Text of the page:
I don’t consider anything you’re writing to be naive. I envy your visit to the Buddhist caves and glad to hear your mention of them. The French critic, Jean Baudrillard, has addressed this issue of art today being void of any kind of meaning other than simulating/repeating past Modernist achievements in rituals that have become increasingly threadbare and tedious. Or art objects that are superficial and decorative.

    Nihilism doesn’t create meaning. It destroys it. Duchamp’s gestures only had meaning in their opposition to traditional/conservative cultural values. Now that those values have been rendered null and void, there’s little point in continuing to draw mustaches on the Mona Lisa.

    Without the Mona Lisa to vandalize, there’s hardly a point to Duchamp’s art at all. Unless, of course, one wants to consider hat racks, urinals and bicycle wheels affixed to the top of a stool lasting visual achievements that rank next to your Chinese Buddhists, Renaissance masters, and right down the line.

    Duchamp made his point and then just kept on making it … to lesser and lesser effect since the system he was trying to tear down crumbled of its own accord due to the advent of television and capitalist efficiencies in the 1950s, having nothing whatsoever to do with Duchamp. His claim to be making art devoted to the life of the mind provided a convenient theoretical structure to hang the ever mounting load of bullshit that followed in his wake on.

    The arrogance of contemporary man is to think that silkscreens celebrities, encaustic American flags, bricks on gallery floors, neon sculptures and the like will have some kind of significance to people in the future (assuming people have a future, of course). Their only significance now is as commodities to trade in the international casino known as global capitalism. If anyone is having a profound experience viewing Dan Flavin’s colored fluorescent tubes or John Chamberlain’s wrecked car sculptures I’d suggest they should try getting a life.

  4. Paul Rumsey says:

    The illustration of the nymphs, demons, etc, dancing around a cauldron is by Maurice Garcon, from a set of similar illustrations.

  5. trueoutsider says:

    Thanks, Paul. I appreciate your keeping an eye on me. I’ve gotten lazy about checking my posts, as well as checking my intemperate comments. Too busy with other things. I’ve pulled the Garcon from the post and replaced it with a couple more Spare drawings. Might perhaps repost it on a separate Garcon post at some point..

  6. Paul Rumsey says:

    One of the drawings that you replaced it with is not by Spare either… the drawing of the deer is by Jeremy Hush.

  7. trueoutsider says:

    Aha. I knew it wasn’t by Spare! I could see Hush’s signature in the lower right corner. And hope you don’t mind my playing guess the artist with you–but doing this blog is often immensely boring because I get so little feedback of any kind. I have to admit I’m greatly impressed by your ability to not just pick out the false drawings, but that you also know the artist that made them. While I knew who Kubin was (though not deeply), I was unfamiliar with Hush and Garcon.

    Of course, the contrivance of little figures running around at the bottom (among other things) give it away as not by Spare, who worked out of his deep subconscious–or spirit world depending on how you view him. That’s the key difference between deep artistic practice and high illustration. And I don’t write that to in any way diminish Hush’s work, which I appreciate.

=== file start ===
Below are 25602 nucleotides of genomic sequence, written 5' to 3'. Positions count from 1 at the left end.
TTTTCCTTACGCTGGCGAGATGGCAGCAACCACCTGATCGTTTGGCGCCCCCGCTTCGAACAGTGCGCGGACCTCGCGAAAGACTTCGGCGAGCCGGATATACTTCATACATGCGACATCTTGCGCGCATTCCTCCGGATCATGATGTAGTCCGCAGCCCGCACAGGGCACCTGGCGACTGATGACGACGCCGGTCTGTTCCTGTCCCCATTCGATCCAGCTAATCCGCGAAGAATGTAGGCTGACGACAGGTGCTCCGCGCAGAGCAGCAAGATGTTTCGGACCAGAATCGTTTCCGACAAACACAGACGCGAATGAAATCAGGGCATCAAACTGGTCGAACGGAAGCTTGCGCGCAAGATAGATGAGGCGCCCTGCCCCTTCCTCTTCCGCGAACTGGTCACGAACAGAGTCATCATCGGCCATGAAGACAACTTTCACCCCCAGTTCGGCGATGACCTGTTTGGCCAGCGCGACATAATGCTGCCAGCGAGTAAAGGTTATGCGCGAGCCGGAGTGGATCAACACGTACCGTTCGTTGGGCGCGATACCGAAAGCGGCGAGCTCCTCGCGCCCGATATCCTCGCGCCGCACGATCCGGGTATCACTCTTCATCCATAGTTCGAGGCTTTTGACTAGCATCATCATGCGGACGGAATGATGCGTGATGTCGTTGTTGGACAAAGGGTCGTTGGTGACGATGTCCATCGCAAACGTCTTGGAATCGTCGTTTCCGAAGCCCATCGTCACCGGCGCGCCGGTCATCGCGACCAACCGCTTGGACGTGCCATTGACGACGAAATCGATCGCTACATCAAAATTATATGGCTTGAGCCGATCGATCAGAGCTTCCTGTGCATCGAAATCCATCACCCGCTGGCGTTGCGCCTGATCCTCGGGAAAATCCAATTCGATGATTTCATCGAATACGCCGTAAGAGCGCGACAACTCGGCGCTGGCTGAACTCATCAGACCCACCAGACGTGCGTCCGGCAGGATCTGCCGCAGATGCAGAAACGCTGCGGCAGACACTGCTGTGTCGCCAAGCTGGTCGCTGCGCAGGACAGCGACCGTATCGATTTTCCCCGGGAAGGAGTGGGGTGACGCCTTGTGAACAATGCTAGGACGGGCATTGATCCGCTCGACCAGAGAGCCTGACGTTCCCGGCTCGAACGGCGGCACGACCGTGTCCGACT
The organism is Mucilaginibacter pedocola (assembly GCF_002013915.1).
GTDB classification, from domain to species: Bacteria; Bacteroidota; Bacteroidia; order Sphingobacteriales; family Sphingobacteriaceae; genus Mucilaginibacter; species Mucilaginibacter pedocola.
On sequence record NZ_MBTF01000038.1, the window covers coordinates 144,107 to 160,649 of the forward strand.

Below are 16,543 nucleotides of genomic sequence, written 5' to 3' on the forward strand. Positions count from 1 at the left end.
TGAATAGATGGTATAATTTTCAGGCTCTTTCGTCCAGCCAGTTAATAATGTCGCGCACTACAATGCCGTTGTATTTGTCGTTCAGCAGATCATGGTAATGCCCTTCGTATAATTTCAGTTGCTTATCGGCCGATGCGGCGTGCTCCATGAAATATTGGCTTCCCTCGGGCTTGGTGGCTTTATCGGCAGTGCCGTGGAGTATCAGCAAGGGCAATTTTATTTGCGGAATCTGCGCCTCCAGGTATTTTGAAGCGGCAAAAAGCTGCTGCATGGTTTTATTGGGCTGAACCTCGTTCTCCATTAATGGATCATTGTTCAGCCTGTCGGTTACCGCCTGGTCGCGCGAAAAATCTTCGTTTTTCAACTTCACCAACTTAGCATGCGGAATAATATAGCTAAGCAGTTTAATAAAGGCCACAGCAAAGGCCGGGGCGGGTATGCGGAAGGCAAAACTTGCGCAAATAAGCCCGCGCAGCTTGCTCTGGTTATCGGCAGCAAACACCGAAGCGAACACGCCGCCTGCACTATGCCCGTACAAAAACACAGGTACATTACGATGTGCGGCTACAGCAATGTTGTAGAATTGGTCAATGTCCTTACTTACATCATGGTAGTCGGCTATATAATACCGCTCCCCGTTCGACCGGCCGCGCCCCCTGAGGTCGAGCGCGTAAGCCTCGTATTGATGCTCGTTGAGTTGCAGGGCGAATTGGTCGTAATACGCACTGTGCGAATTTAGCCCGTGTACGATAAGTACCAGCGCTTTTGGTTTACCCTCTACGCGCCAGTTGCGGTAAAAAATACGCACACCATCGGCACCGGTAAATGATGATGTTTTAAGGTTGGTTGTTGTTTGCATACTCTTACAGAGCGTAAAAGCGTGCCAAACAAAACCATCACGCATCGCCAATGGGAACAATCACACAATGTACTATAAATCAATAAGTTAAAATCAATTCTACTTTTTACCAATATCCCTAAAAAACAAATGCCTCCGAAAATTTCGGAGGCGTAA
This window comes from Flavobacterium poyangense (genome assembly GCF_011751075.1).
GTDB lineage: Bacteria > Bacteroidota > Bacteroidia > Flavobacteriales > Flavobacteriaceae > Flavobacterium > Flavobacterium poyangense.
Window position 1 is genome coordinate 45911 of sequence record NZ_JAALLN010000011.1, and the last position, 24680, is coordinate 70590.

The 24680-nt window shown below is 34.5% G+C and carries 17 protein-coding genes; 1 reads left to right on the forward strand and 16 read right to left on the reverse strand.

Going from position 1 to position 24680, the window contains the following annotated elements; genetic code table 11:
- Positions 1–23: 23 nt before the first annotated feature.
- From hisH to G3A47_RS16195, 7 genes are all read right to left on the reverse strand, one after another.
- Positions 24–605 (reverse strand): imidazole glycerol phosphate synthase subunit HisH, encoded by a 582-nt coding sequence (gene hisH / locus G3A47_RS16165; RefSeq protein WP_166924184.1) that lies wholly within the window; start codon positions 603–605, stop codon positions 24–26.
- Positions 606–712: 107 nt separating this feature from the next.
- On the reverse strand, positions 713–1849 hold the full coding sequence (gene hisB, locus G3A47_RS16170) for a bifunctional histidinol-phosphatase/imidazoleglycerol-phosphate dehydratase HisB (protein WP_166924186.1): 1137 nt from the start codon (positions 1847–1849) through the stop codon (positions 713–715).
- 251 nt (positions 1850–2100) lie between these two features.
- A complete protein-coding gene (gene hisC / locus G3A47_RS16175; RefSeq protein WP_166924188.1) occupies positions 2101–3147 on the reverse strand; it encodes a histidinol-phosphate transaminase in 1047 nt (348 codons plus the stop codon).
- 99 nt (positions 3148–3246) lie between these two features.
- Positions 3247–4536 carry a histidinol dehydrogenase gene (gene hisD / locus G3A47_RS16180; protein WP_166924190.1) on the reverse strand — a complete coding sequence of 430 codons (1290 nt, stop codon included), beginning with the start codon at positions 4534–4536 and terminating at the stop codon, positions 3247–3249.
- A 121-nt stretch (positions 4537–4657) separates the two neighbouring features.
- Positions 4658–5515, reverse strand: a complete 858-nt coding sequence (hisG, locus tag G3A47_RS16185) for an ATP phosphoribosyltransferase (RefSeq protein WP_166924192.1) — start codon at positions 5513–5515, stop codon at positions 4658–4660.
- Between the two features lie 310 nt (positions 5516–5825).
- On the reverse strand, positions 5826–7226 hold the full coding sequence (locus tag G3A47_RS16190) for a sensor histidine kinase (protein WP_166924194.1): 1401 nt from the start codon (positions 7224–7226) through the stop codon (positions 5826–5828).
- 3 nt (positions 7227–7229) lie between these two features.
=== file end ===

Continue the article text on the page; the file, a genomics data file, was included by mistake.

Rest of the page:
Of course the two things can also intermingle in ways that aren’t so clear…. say in the work of Richard Dadd. Or a lot of Dalî’s later work. Anyway, perhaps at this point in art history there’s little reason to attempt to define these things that closely since it’s invariably highly speculative. But since I’m running a blog I have to say something, right?

    Richard Dadd, The Fairy Feller’s Master Stroke, 1855-64

  8. mfj823 says:

    The AOS drawings are great. Do you have any more info? I’d like to see more like the blue ground/pastel piece. Thanks – the blog is great.

  9. trueoutsider says:

    MFJ, I’m basically constrained to have to find images with google searches. A few of the images I shot from my own book of Osman’s Book of Satyrs (thus the haphazard quality). I do want to do another post on him, and will keep looking for pastel work if I can find it. Vaguely reminiscent of a Redon on a simplistic formal level.

    Odilon Redon, 1912

  10. Chris Schmidgall says:

    I love Austin O Spare’s work and remain something of an agnostic psychonaut so wouldn’t judge his mysticism, though I understand your point about mystification as an end unto itself.
    I’ve found myself prone to doubts and paranoia sometimes when I engage in an automatic drawing or painting and find myself shaking my head at what appears before me. Although I’m not particularly superstitious I begin to question what is directing my hand and whether or not I’m opening myself to malevolent forces. That which emerges isn’t always pleasant. Of course, the unconscious is a rich source of material and I shouldn’t be all that surprised.
    I felt compelled to point out that Duchamp has some masterful paintings such as Nude Descending a Staircase. Although I understand the problem of the reactionary nature of some other works of his, I also appreciate his sense of humor and the laugh he and others have had at the expense of those who’s driving impulse is to purchase and own art, as well as the worship of those artists deemed canonical or fashionable.
    Enjoying your conversation and thanks for this entry on Spare.

  11. trueoutsider says:

    Hi, Chris. I understand your concerns about working in the deep subconscious. But it’s either that or being an interior designer. Of course, in the art world of today all that’s called for is interior design work.

    The problem for me with Duchamp’s nihilistic approach to art-making is that it’s led ineluctably to this kind of posturing gibberish:

    But, yes, I do like the Nude paintings he did for a brief period before deciding painting was beneath contempt. And he’d rather we start off on the path to having roundtables of bullshit artists pondering what art is and the deep meanings residing in the work of Bruce Nauman, Jenny Holzer, Barbara Kruger… ad nauseum.